During Japan’s Edo Period (1603-1867), the movement of people and goods was strictly controlled by the shogunate. Anyone wishing to travel was expected to apply for and receive permission to do so, and then to travel only on approved routes. Generally speaking, the only acceptable reasons to travel were for trade or religious purposes or, in the case of daimyo (feudal lords of the period), for purposes of the sankin-kotai (alternate residence) system set up by the shogunate to maintain control.
At regular intervals along the approved routes post towns (juku) were established to provide food, drink and accommodation to sanctioned travelers. Many juku had honjin, buildings designed specifically to provide accommodation to government representatives, who often stayed a few days at various juku to conduct official business such as tax collection or dispute resolution as they traveled.
The Tokaido and Nakasendo routes running between Kyoto and Tokyo (then known as Edo) are the best known of these “highways”, but there were many more fanning out in all directions from Edo. One of the lesser routes, the Shimotsuke Kaido (sometimes called the Nishi Aizu Kaido), extended the Nikko Kaido from Nikko, site of the famed Toshogu Shrine, north to Aizu (now Aizu-Wakamatsu) and other interior domains further to the north. This route passed through some rugged mountains but was still a popular “shortcut” for those traveling between the northern interior and the capitol.
Once modern travel methods were introduced, this mountain route was largely abandoned and the area became a bit of a backwater. This has proven to be a bit luck for modern travelers in search of old, traditional Japan, as one of the post towns on the Shimotsuke Kaido, Ouchi-juku, still looks much as it did during the Edo Period.
Nestled in a valley, the center of the town is a 500 meter long street of thatched houses, all with hipped roofs that make them look squat and heavy. Between the houses and the unpaved street are channels of fast-flowing water from the nearby mountains, with occasional “landings” where locals would traditionally draw water for their daily needs.
Near the center is a honjin, reconstructed to look like the original, which was the victim of fire in the 20th century. It houses museum displays relating to travel in Edo Period Japan and the role of honjin in official travel.
The town is popular with day trippers from Nikko or Aizu-Wakamatsu, although there are three minshuku in the town offering overnight accommodation as well as other inns in the nearby hot springs town of Yunokami Onsen, also site of the nearest train station.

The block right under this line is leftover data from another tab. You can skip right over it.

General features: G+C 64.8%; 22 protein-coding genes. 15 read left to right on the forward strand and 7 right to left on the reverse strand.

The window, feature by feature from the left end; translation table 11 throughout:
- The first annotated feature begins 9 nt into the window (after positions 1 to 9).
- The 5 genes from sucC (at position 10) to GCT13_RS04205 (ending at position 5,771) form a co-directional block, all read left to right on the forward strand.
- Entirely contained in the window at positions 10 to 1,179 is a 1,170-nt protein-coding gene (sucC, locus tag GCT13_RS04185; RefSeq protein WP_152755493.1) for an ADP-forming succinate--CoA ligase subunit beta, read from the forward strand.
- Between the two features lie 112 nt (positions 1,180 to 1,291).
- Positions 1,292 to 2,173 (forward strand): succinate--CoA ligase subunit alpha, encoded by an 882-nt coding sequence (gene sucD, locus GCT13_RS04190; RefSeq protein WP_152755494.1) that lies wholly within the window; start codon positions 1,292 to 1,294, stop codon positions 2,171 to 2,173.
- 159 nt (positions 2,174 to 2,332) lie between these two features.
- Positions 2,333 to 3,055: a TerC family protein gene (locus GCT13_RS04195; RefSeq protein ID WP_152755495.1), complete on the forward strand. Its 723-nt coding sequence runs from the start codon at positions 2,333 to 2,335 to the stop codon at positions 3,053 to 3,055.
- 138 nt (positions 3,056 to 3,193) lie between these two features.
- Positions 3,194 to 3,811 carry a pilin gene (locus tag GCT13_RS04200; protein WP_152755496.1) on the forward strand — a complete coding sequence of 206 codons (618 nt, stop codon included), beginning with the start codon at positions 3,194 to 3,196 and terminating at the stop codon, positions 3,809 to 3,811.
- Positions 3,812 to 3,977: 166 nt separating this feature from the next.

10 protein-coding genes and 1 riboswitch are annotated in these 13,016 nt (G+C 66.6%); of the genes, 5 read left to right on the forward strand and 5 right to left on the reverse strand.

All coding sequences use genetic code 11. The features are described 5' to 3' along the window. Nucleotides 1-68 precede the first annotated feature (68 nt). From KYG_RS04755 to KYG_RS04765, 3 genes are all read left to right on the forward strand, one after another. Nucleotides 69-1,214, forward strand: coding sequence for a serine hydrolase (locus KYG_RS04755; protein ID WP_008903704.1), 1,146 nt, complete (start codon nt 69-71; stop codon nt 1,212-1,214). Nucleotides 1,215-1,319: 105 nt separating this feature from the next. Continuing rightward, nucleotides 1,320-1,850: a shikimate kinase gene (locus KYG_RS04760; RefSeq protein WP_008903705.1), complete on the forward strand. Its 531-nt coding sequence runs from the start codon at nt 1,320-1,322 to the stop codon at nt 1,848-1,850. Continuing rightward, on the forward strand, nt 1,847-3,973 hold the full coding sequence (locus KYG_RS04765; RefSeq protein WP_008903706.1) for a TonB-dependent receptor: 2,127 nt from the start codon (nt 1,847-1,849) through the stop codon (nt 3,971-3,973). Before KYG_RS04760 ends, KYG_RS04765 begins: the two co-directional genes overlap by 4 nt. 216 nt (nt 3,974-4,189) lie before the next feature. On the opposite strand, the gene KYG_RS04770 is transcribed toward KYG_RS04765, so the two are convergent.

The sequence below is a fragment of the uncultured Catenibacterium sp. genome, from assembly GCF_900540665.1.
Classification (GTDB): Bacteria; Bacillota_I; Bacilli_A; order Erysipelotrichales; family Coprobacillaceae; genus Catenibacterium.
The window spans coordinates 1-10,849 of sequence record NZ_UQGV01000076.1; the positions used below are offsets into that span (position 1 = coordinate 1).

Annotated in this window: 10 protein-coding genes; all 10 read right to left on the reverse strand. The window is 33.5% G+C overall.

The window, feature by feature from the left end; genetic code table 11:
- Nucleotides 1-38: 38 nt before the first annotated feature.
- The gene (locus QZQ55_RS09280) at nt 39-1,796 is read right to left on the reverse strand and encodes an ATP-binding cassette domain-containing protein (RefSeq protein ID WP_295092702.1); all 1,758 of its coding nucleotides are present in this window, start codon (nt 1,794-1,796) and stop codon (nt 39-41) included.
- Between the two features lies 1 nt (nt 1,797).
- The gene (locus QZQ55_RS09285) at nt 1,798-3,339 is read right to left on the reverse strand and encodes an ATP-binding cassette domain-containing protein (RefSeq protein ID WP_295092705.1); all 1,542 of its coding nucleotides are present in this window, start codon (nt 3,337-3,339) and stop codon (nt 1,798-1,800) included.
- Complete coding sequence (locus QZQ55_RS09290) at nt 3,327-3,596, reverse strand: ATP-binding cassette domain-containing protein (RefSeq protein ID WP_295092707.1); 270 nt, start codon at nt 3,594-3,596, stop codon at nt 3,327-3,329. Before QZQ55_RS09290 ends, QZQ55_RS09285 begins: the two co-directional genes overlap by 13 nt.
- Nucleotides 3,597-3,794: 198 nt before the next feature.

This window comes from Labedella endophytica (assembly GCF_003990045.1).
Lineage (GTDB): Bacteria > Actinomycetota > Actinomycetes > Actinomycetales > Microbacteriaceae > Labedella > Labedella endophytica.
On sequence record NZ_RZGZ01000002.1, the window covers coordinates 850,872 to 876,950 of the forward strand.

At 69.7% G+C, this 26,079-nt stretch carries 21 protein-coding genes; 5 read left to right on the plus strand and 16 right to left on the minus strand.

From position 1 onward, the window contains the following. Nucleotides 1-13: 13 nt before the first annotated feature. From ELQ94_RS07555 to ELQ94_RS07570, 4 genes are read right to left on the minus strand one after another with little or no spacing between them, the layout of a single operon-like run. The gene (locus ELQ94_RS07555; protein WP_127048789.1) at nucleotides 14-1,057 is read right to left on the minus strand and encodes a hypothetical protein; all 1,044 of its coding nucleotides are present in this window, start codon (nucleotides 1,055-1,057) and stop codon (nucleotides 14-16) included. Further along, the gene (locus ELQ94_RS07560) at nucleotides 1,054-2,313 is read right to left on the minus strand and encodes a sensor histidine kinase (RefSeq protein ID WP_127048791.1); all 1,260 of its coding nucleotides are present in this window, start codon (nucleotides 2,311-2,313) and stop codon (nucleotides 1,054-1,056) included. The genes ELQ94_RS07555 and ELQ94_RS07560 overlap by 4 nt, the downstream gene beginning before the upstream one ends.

Visitors can freely wander the old street and soak up the atmosphere. There are a number of souvenir shops, many offering traditional wooden toys and other handicrafts of the area as well as local food specialties.
There are also a few eateries, most featuring the most famous dish of this area, a bowl of noodles known as “negi soba” because it is served with a single stick of leek (“negi“). Diners are encouraged to use this leek to pick up and eat the noodles, biting off a bit of the raw onion with each mouthful of noodles. Certainly this method of eating noodles gives the noodles an especially zesty flavor.
Visit in early summer, as I did, and you may be lucky enough to see locals busily installing fresh thatch on one of the roofs. While there are few people left these days who know the art of thatching, according to one local, when a new roof is needed and the onset of the rainy season is imminent, everyone in town pitches in to help.
Ouchi-juku has one other potential appeal to Western visitors with a particular interest in history. Isabella Bird, Victorian traveler/travel writer, stayed overnight on June 27, 1878, when traveling north from Nikko on her way to Hokkaido. She writes in her travelogue, Unbeaten Tracks in Japan:
“The country was really very beautiful. The views were wider and finer than on the previous days, taking in great sweeps of peaked mountains, wooded to their summits, and from the top of the Pass of Sanno the clustered peaks were glorified into unearthly beauty in a golden mist of evening sunshine. I slept at a house combining silk farm, post office, express office, and daimiyô’s rooms, at the hamlet of Ouchi, prettily situated in a valley with mountainous surroundings and, leaving early on the following morning, had a very grand ride…”
Although Bird did not identify the name of the house or the people she stayed with, apparently the Abe family have always had charge of the local post office/express office (they still do!) and therefore claim the honor of having hosted her. Their home was built between 1865 and 1868, so would have been only a decade old at the time of Bird’s stay.
There are lots of nooks and crannies to explore in Ouchi-juku as visitors soak up the atmosphere and imagine themselves in 19th century Japan. It is a history buff’s delight.
© 2021 Jigsaw-japan.com and Vicki L. Beyer
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